Dipping Your Toe in the Unschooling Pond
by Kerrie McLoughlin
When you have been homeschooling for a few years (or a few days!), you will come to a point when you or your child will want to throw a textbook, workbook or lesson planner across the room. I recently reached that point, threatened to put all my kids in school, then came across some new friends through a Facebook group who do something called unschooling.
I’d heard of unschooling before, and thought parents who did it were kidding themselves. I mean, you can’t let a child say when he is “ready” to learn the Pythagorean Theorem, read the classics or learn proper grammar. So, armed with my firm belief that unschoolers were all lazy hippies who had kids that couldn’t read or write and who acted like something Jane Goodall would observe, I went for an unschooling playdate.
Boy, was I shocked when I realized unschooling does not mean undisciplined kids running wild like little banshees. One mom was playing a game of Pokemon with some boys while she chatted with other moms. Children were welcomed into conversations and could hold their own with adults and kids they had just met. And yep, they were smart, too, complete with their own opinions about learning and life. They could read and write and spell and each had learned on his own schedule.
Trying to talk myself into unschooling, I thought of the many cases where kids and adults who taught themselves how to do things were actually better at them (playing piano, journalism, art, computer programming, etc.). And what’s the worst thing that could happen if my kid doesn’t know her state capitals? Can’t she look up any informational gaps (much of it memorization exercises we forget anyway) in her education in a book or online? Discarding some of these things from our “have-to-know” lists leaves room for a whole lot of interests that the child will soak up like a sponge. It’s true that when I stopped pushing my 5-year-old sons to read, they caught on readily at age 6. Hmmm.
Impressed by the playdate experience, this control freak set out to let her kids dictate the homeschooling situation. Turns out, it’s a lot more work than using a pre-packaged curriculum, but the benefits outweigh the energy output. My kids were suspicious when I put away the lesson planner, but soon it was nice to:
- not have to drag and chase the kids to the table to “do school” (workbooks, worksheets, boring history lessons they never absorbed, math drills, etc.)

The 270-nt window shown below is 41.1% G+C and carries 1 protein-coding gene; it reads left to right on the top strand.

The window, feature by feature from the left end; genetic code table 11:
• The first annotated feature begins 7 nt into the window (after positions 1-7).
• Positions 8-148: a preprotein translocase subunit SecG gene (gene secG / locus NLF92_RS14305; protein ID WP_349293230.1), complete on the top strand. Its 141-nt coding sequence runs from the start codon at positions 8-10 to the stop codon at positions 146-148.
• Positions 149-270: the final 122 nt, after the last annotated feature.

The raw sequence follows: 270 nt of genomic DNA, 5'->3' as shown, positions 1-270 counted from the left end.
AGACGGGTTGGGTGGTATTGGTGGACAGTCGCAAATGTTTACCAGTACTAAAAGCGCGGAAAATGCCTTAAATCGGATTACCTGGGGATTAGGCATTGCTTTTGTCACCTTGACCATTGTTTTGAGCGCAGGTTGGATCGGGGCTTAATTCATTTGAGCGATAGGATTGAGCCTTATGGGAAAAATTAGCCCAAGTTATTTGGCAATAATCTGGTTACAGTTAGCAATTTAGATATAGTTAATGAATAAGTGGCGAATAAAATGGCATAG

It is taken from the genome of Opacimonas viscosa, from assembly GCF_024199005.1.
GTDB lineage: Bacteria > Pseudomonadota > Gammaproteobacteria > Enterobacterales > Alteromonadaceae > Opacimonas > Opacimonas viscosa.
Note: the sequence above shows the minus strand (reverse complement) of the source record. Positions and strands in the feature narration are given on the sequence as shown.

- not use a case of tissue while crying in frustration over a lesson
- not freaking out that my lesson plans were weeks behind because somebody got sick, the cat died or the washing machine blew up
- not hear my son say either, “I’m bored” or “Why do I have to even know this?”
- watch the kids play nicely together because we weren’t all stressed out
- watch them read to each other, ask me to play with them, cook together, do chores together, ask me to teach them things and so much more
Nanda Van Gestel says in “The Unschooling Unmanual” that, “Unschooling is like a home-cooked meal, prepared with love, that includes our child’s favorite foods, while school is more like a prepackaged meal which may or may not match our child’s preferences.” You could say that about a prepackaged curriculum or online virtual school, as well. While this may be true, Nanda, this unschooling thing now has me running my tushie off because my kids are ASKING me for learning activities!
Soon I am wiped out from reading about Lego and Pokemon and Princess unit studies and nature lapbooks (because the kids asked me to); putting books, DVDs educational games on hold at the library; buying materials for fun projects, researching field trips and other classes to match the kids’ interests; playing cards and games; playing World of Zoo on the computer with the kids and so much more. Then my poor, worn-out brain had to understand the concept of using real-world examples instead of pre-printed worksheets. A lemonade stand or a bake sale are perfect lessons in math and business. A kid keeping a journal that won’t be graded is free to learn so much about the English language and art and his own voice. And how many kids get to volunteer at a food bank during a school day?
Online, I often see homeschooling parents looking for a lifeline, a reason to continue homeschooling in general. They are frustrated for so many reasons I completely understand. I want these parents to know that unschooling does take some courage (trusting your kids to learn!), but that it’s very worth it. I don’t know about you, but I’m not homeschooling to get all my kids to Yale. I want them to be people with good values who love to learn and seek out knowledge. If our kids graduate “smart” but hate learning, what was it all for?
Sidebar: An Unschooler’s Toolkit
John Holt books
Sandra Dodd’s website www.SandraDodd.com
A library card
B vitamins for energy to keep up with your kids’ interests!
Kerrie McLoughlin has been schooling her 5 kids one way or another for the last 5 years. Check them out at HomeschoolingMommybot.blogspot.com.